Full Text

Panama, nationalism and popular mobilization, 1947–2000

María Ximena Alvarez Martínez


Extract

Panama's twentieth-century history is scarred by US intervention and aggression against the country's sovereignty. On November 18, 1903, only 15 days after its independence from Colombia, the Treaty of Hay-Bunau Varilla with the US was signed. This treaty granted the Americans the right to construct an inter-oceanic canal, military occupation of the zone, and the prerogative to grant its independence, an element used to justify US interventions in Panama's internal affairs. In 1941 a new constitutional article was approved that removed its authority for military intervention, but this was generally ignored. Hoping to maintain military bases outside the Canal Zone, in December 1947 the US sought approval of the Treaty of Defense Sites in the Panamanian National Assembly that would have extended a war measure passed in 1942. In spite of the frustrated efforts of President Enrique A Jimenes to convince the population that the Inter-American Treaty of Reciprocal Assistance (TIAR, September 1947) would give the country the advantage of security, the people's opposition was quickly demonstrated. Members of Panama's Students' Federation (FEP), the Youth Patriotic Front, and other organizations took to the streets on December 12 to protest the treaty, which was seen as an insult to the country's already vulnerable sovereignty. This social upheaval with nationalistic undertones forced the ... log in or subscribe to read full text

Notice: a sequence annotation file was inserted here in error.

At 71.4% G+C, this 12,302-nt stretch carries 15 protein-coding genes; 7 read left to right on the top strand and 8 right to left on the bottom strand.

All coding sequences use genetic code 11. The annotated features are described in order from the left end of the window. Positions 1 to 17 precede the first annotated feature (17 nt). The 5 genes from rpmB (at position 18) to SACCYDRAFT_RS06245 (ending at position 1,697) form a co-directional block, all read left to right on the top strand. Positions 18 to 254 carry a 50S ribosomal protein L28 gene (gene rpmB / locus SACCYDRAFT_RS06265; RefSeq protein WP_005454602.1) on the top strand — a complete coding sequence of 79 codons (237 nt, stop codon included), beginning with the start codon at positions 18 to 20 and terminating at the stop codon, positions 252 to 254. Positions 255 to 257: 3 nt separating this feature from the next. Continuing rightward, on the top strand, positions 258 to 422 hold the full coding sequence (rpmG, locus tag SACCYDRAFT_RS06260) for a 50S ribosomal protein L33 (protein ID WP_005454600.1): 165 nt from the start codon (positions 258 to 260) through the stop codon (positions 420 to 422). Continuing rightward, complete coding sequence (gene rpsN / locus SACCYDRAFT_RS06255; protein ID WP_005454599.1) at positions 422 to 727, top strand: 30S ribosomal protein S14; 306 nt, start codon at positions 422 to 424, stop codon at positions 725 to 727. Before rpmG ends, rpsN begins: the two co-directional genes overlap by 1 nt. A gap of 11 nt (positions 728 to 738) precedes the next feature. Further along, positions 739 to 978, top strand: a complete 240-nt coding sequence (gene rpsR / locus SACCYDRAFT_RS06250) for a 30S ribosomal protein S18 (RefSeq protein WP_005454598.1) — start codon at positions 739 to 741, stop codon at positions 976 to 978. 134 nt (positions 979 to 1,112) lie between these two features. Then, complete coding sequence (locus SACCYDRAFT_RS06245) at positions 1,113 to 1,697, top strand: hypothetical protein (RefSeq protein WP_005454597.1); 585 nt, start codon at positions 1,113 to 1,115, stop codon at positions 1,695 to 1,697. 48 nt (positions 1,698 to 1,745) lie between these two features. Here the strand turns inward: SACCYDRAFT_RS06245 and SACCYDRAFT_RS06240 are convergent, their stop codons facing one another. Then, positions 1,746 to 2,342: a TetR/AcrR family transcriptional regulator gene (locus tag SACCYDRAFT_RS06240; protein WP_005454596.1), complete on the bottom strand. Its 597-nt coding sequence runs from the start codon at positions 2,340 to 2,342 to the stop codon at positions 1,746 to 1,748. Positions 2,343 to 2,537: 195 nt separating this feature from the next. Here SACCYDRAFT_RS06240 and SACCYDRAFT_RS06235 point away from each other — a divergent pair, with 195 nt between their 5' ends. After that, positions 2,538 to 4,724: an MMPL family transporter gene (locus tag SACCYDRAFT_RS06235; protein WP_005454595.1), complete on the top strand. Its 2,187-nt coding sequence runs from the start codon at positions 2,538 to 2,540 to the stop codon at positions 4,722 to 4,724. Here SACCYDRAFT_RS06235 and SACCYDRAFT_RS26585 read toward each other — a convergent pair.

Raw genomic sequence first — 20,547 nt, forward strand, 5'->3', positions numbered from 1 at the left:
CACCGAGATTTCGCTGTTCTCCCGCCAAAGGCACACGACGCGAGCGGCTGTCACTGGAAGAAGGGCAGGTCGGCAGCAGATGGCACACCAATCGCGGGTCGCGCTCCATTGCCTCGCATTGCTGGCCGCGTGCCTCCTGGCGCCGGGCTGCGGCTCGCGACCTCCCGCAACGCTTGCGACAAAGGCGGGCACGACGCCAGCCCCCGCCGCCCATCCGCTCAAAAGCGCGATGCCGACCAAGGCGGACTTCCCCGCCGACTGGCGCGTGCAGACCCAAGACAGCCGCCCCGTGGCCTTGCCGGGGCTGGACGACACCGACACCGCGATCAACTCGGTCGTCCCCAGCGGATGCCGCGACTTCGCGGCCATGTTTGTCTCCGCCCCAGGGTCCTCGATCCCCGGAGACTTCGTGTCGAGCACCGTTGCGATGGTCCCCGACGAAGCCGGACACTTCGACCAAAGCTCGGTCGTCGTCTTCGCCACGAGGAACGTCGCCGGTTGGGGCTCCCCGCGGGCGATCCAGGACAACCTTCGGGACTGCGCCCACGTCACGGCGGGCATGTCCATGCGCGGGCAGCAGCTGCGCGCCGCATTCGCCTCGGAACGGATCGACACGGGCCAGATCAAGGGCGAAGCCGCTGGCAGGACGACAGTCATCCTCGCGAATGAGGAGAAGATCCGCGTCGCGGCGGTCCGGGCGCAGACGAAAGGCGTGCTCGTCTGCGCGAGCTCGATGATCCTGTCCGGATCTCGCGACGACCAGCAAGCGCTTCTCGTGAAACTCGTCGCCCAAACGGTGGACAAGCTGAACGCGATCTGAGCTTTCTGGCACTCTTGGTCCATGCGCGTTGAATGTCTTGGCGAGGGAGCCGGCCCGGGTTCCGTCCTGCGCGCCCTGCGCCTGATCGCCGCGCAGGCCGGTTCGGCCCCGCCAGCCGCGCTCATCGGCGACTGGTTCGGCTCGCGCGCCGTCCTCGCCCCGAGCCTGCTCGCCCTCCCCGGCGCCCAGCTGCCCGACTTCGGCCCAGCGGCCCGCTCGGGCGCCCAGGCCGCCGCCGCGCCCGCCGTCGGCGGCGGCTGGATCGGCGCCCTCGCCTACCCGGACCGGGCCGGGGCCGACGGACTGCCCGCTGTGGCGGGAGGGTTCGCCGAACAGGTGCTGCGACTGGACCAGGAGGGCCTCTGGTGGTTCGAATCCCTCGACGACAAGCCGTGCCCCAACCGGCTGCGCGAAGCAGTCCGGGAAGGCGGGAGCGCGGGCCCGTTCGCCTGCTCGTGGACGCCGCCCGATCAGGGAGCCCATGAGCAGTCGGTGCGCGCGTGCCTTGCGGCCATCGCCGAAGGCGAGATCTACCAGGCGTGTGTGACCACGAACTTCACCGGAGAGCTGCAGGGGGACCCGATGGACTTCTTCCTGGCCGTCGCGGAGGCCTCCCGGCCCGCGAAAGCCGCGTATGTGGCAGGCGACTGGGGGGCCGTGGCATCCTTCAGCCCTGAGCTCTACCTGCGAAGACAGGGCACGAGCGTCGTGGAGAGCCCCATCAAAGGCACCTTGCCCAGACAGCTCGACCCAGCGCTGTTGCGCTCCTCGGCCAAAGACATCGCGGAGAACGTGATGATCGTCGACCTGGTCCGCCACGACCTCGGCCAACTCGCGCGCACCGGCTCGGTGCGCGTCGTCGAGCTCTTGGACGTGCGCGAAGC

Log In

You are not currently logged-in to Blackwell Reference Online

If your institution has a subscription, you can log in here:

 

     Forgotten your password?

Find out how to subscribe.

Your library does not have access to this title. Please contact your librarian to arrange access.


[ access key 0 : accessibility information including access key list ] [ access key 1 : home page ] [ access key 2 : skip navigation ] [ access key 6 : help ] [ access key 9 : contact us ] [ access key 0 : accessibility statement ]

Blackwell Publishing Home Page

Blackwell Reference Online ® is a Blackwell Publishing Inc. registered trademark
Technology partner: Semantico Ltd.

Blackwell Publishing and its licensors hold the copyright in all material held in Blackwell Reference Online. No material may be resold or published elsewhere without Blackwell Publishing's written consent, save as authorised by a licence with Blackwell Publishing or to the extent required by the applicable law.

Back to Top